For four days I watched the quiet progress of the first chick to work his way out of his egg. There is little variation in the hatching times of albatross chicks: 65 days, with 2 days on either side, covers the great majority.
The first day there was a teeny, tiny hole. It was so small I put my stronger glasses on to make sure of what I was seeing. If the egg had not been so clean, I probably would not have seen the new opening. The pin-prick hole would not have shown on any photo that I could have taken.
The next day the hole was large enough so I could grab my iPhone and quickly get one photo.
KP304 has raised 5 chicks successfully and knows the drill. An albatross parent will not try to help the chick during the hatching process, other than to bend over the egg and offer sounds of encouragement. That vocalizing is important. The majority of Laysan albatrosses live in large colonies. Hearing a parent’s voice frequently can help the chick to find Mom or Dad and get a crucial meal.
There is a calcareous growth at the tip of the bill that the chick uses to help break through the shell. It eventually falls off after the chick has hatched. Here is a picture of the egg tooth on a chick from a previous year. Often that is the first part of a chick that an observer will see as the chick pecks his way out of the egg-shell.
The third day, the hole was a bit larger. I could see the chick’s bill moving.
There was no way to predict exactly when this chick would get out of the egg. It is not uncommon for hatching to start out slow, then suddenly speed up. A healthy chick will gain strength as hatching progresses. Once he is out, the chick will be wet and exhausted, and the parent will keep him warm and safe. Once the other parent comes back and sees that there is a chick, the parents will switch off much more frequently than before, and not just because he chick will need plenty of warm fish oil produced by the parents. The parents are both irresistibly drawn to the fluffy little bird. Sometimes a shoving match breaks out between the two; how much cuter is a chick than an egg?
On the fourth day, KP304 did not want to stand up, and I certainly was not going to make him. I did get a glimpse of the wet chick, mostly exposed to the air but still wiggling out of the shell. What I cared about most was that he was moving.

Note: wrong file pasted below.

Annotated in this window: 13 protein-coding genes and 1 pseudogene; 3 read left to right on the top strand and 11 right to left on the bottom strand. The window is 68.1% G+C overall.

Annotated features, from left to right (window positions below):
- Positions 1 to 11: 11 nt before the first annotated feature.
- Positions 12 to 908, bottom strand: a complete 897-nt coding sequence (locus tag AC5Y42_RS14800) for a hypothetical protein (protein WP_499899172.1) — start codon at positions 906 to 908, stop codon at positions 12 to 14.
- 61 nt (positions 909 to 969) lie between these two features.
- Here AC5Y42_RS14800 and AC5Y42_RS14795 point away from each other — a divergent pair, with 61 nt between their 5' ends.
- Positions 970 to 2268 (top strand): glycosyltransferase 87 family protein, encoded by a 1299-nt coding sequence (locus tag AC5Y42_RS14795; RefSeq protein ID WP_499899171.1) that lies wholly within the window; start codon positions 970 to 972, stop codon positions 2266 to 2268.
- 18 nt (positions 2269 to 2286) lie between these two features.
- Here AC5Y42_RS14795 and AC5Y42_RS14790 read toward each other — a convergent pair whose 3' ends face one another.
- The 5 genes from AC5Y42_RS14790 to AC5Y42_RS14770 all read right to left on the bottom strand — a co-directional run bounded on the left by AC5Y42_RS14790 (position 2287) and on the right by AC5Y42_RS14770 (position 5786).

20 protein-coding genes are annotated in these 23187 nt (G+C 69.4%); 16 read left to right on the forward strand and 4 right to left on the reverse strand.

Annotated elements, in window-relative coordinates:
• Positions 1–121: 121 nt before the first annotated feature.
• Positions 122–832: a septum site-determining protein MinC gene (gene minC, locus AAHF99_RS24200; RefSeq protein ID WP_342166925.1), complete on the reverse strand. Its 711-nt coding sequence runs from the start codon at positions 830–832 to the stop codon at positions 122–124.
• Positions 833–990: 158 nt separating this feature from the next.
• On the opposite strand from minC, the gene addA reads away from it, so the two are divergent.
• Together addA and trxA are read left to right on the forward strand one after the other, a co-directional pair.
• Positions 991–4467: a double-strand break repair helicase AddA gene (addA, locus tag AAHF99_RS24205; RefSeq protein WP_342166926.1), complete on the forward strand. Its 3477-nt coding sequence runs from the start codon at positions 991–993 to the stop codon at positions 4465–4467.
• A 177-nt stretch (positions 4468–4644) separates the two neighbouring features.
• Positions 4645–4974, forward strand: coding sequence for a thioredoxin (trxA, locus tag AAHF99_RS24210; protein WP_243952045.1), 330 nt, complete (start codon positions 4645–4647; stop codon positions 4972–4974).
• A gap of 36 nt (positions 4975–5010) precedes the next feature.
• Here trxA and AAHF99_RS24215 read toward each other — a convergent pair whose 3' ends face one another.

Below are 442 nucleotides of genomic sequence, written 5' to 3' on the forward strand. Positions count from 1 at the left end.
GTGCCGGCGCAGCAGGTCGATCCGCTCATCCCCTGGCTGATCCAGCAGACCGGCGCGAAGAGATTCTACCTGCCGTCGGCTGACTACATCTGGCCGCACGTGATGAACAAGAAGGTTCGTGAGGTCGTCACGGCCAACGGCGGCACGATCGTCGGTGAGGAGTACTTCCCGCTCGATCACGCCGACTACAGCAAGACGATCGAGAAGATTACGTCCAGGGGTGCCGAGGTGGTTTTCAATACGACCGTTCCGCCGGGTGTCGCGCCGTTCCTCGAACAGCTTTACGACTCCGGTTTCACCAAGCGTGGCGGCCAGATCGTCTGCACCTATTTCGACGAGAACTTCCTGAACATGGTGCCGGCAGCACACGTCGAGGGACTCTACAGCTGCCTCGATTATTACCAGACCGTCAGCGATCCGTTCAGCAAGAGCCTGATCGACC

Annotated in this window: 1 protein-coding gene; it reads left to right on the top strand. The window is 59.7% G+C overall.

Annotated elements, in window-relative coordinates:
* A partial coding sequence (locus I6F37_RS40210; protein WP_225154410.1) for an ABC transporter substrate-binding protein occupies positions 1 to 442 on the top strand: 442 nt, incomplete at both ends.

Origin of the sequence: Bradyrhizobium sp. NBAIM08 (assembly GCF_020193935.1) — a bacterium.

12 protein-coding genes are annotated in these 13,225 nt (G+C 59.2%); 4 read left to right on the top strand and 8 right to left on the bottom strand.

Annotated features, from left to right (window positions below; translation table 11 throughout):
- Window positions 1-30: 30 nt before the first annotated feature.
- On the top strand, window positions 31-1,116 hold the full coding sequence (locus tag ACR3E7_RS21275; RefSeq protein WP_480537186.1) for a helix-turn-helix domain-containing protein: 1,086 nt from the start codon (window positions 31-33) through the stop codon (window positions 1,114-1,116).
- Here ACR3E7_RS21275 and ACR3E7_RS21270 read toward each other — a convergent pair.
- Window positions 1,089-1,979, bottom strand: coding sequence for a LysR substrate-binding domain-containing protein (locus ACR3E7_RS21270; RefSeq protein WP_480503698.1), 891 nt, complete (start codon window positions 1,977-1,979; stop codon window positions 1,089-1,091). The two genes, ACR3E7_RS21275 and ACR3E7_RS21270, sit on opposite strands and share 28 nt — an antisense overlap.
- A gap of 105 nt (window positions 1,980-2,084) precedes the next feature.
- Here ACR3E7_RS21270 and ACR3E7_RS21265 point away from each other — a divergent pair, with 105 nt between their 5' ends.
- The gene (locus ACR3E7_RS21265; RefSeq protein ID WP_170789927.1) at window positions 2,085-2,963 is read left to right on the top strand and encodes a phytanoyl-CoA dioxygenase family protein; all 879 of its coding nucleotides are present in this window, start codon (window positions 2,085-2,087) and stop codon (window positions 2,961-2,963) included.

On the fifth day, KP304 actually stood up long enough for me to grab a quick photo with my iPhone. The chick was sleeping on Daddy’s webbed feet. His head was drier than his body.
KP304 hatched 14 years ago in the same area he has chosen to nest in. He is an interesting character, just like every other albatross I have ever studied.
Generally the male first returns to the nest within several days of the laying date. He takes over the longest incubation stint, 3 weeks or even longer. Laying an egg is exhausting for the female, she must return to the ocean to eat and to build up her reserves.
In 2009-2010, K674 laid her egg on December 4th. When she had been sitting on it for 6 days, KP304 returned and sat next to her. The next day, he was gone. The day after that, he returned and spent a couple of days with her. He disappeared and spent 6 days away from the nest. He finally relieved her the day after that.
So K674 spent a total of 15 days sitting on the egg she laid, while KP304 was coming and going.
This is highly unusual behavior for an albatross. Did I tell you that words like “never” and “always” should be stricken from an albatross observer’s vocabulary?
The couple did not nest in the 2010-2011 season.
In the 2011-2012 season, KP304 took over incubation duties the day after K674 laid the egg, just the way he is supposed to.
2012-2013: K674 was left alone on her egg for 12 days. Then KP304 showed up but did not sit on the egg. A week after he returned, after sitting some distance away from the nest, he finally replaced his mate on the nest. K674 had laid her egg, then incubated it for 17 days before she was relieved of her duty.
2013-2014: KP304 showed up 8 days after the egg was laid. He changed regularly with his mate after that.
2014-2015: KP304 was on the egg two days after it was laid. Unfortunately, their chick died within a few weeks.
2015-2016: He took on the first incubation shift in a timely manner. His mate came back to relieve him and was on the nest for 18 days before he came back to sit next to her. He was gone by the next day, and she continued to incubate their egg for a total of 29 days, a very long incubation period.
One thing is certain. He will be a good father to this chick. No matter how reluctant he may sometimes be to assume his incubation duties, he has always proven that once the chick is here, he is all devoted dad. He will clack at anyone, bird or human, who gets too close to his baby. He will find food for the chick, a job that becomes increasingly time-consuming and exhausting as the chick grows and requires more nourishment.
No matter what his foibles, quirks, and peccadilloes, he is first and foremost an albatross.
And that makes him pretty special.